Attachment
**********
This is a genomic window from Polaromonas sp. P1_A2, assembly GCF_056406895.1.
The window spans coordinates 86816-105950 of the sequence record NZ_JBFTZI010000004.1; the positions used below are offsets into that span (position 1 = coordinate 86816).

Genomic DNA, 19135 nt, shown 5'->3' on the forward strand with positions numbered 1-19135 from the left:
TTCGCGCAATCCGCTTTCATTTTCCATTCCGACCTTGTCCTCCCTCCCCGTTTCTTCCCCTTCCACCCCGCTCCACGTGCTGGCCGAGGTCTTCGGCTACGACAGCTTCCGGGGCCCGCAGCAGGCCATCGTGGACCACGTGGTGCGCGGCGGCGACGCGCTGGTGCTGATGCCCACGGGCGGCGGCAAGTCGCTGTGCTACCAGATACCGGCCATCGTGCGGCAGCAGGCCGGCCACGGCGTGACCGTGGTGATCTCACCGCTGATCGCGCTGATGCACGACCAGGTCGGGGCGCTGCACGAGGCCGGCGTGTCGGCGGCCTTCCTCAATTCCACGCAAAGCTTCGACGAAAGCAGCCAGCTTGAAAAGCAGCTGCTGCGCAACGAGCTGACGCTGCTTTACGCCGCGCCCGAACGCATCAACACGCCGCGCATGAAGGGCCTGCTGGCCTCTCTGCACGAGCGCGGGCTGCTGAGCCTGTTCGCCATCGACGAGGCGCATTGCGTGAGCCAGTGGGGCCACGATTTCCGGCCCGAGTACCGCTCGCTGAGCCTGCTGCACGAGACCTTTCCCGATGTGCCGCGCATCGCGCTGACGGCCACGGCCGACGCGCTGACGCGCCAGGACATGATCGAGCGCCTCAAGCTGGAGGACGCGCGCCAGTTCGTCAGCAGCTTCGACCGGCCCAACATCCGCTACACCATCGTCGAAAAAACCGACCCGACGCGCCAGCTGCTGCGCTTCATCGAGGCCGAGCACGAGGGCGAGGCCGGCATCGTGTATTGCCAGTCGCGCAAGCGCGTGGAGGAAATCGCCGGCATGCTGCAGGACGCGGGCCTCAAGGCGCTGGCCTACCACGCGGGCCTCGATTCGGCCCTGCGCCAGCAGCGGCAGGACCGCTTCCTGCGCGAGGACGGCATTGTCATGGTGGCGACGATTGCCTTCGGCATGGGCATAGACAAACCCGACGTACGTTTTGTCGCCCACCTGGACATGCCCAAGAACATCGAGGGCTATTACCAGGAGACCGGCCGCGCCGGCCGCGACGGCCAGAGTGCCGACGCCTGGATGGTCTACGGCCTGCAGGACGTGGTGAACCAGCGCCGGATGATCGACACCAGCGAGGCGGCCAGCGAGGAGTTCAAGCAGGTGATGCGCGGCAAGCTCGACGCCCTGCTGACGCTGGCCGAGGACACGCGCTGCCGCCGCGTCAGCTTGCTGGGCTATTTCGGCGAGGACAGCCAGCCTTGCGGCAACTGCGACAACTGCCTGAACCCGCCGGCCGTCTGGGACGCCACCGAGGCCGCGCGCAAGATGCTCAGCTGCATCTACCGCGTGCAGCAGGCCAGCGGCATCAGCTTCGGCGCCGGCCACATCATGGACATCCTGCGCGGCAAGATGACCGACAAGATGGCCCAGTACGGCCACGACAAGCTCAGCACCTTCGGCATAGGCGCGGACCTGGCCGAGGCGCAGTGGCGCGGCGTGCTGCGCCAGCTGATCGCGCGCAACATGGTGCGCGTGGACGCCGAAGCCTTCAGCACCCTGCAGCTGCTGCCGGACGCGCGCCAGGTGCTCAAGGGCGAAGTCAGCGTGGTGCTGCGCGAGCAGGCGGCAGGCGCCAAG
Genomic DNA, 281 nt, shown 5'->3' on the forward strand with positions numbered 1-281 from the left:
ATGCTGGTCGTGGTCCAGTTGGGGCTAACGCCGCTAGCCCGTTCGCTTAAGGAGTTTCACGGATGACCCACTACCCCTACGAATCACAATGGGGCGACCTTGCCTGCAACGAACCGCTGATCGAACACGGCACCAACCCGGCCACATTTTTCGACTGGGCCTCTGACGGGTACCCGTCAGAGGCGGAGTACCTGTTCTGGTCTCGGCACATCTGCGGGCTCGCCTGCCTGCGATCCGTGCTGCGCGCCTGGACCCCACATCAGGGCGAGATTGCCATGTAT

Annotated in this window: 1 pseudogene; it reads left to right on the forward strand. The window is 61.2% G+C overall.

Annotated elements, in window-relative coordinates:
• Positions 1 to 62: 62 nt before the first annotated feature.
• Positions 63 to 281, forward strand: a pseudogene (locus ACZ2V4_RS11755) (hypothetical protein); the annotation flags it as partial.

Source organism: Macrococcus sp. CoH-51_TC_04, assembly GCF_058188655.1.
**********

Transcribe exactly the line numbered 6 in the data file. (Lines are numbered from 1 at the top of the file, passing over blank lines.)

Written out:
ATGCTGGTCGTGGTCCAGTTGGGGCTAACGCCGCTAGCCCGTTCGCTTAAGGAGTTTCACGGATGACCCACTACCCCTACGAATCACAATGGGGCGACCTTGCCTGCAACGAACCGCTGATCGAACACGGCACCAACCCGGCCACATTTTTCGACTGGGCCTCTGACGGGTACCCGTCAGAGGCGGAGTACCTGTTCTGGTCTCGGCACATCTGCGGGCTCGCCTGCCTGCGATCCGTGCTGCGCGCCTGGACCCCACATCAGGGCGAGATTGCCATGTAT